I changed 2,000 RMB to US Dollars today at a Bank of China, the only bank I know that is authorized to convert money.
Outside the bank, a woman approached me soliciting money. At another chain, a security guard had offered to do the same for me when I realized I needed my passport in order to change money (Duh!, I know).
The whole transaction took about 45 minutes.
After waiting the 25 minutes or so for my number to be called, the teller sent me to another counter to fill out a form and copy my passport. They explained that the exchange rate was (August 2008) 6.8: lower than I’d expected. They had me wait another 5-10 minutes or so before sending me back over to the teller. Originally, they handed me another number slip, explaining: “Sorry but you have to line up again.”
Then—maybe after seeing my expression—the service woman said I could see if the teller would allow me to go ahead, avoiding the line. He was nice enough to do that, and after going through the paperwork and having another teller count the greenbacks, I had the net result: $290 USD finally in hand.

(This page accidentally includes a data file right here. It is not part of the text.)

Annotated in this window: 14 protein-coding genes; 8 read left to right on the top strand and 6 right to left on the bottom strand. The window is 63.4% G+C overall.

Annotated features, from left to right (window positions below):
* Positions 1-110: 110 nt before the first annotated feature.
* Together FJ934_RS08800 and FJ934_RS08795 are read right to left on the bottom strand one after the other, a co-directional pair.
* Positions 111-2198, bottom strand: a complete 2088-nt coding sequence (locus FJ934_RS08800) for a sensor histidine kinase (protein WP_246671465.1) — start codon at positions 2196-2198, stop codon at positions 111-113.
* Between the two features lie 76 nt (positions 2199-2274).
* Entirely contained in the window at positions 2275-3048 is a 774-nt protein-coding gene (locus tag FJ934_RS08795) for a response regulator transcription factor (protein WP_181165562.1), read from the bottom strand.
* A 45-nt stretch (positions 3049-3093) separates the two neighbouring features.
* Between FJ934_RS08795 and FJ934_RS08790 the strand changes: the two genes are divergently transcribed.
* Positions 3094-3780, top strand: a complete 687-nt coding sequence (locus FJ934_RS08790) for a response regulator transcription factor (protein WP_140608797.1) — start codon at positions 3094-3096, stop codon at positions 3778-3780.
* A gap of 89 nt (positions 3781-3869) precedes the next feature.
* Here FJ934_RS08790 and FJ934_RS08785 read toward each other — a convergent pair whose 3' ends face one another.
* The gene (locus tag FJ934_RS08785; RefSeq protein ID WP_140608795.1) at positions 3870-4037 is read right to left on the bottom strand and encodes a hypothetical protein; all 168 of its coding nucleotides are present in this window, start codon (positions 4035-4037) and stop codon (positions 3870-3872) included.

In Guangzhou, a trader acquaintance showed me an illegal money converter tucked into the back of a clothing store shop front. Skipping the bureaucracy, I would have gotten the money in a fraction of the time, though with greater risk of counterfeit dollars, or worse yet, getting in trouble with the state. Such are the risks that people take.
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